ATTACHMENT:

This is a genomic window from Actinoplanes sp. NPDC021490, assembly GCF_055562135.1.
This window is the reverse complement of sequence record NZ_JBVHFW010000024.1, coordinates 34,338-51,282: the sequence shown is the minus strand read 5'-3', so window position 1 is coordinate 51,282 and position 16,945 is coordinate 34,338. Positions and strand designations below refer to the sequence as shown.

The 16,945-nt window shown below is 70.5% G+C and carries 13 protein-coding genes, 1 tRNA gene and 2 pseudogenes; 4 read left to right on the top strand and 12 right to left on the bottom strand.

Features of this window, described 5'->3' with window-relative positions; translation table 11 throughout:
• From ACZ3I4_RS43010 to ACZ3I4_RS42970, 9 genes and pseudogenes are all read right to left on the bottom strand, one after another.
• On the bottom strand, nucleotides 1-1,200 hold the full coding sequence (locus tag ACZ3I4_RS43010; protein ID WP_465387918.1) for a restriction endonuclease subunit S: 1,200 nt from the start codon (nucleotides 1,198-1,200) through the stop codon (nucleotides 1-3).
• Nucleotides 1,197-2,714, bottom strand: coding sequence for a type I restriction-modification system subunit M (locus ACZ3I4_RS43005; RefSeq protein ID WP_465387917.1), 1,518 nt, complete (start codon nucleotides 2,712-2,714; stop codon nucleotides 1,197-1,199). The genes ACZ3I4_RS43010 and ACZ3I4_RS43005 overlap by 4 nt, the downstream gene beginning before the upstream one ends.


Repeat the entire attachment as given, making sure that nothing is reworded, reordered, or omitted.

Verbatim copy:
This is a genomic window from Actinoplanes sp. NPDC021490, assembly GCF_055562135.1.
This window is the reverse complement of sequence record NZ_JBVHFW010000024.1, coordinates 34,338-51,282: the sequence shown is the minus strand read 5'-3', so window position 1 is coordinate 51,282 and position 16,945 is coordinate 34,338. Positions and strand designations below refer to the sequence as shown.

The 16,945-nt window shown below is 70.5% G+C and carries 13 protein-coding genes, 1 tRNA gene and 2 pseudogenes; 4 read left to right on the top strand and 12 right to left on the bottom strand.

Features of this window, described 5'->3' with window-relative positions; translation table 11 throughout:
• From ACZ3I4_RS43010 to ACZ3I4_RS42970, 9 genes and pseudogenes are all read right to left on the bottom strand, one after another.
• On the bottom strand, nucleotides 1-1,200 hold the full coding sequence (locus tag ACZ3I4_RS43010; protein ID WP_465387918.1) for a restriction endonuclease subunit S: 1,200 nt from the start codon (nucleotides 1,198-1,200) through the stop codon (nucleotides 1-3).
• Nucleotides 1,197-2,714, bottom strand: coding sequence for a type I restriction-modification system subunit M (locus ACZ3I4_RS43005; RefSeq protein ID WP_465387917.1), 1,518 nt, complete (start codon nucleotides 2,712-2,714; stop codon nucleotides 1,197-1,199). The genes ACZ3I4_RS43010 and ACZ3I4_RS43005 overlap by 4 nt, the downstream gene beginning before the upstream one ends.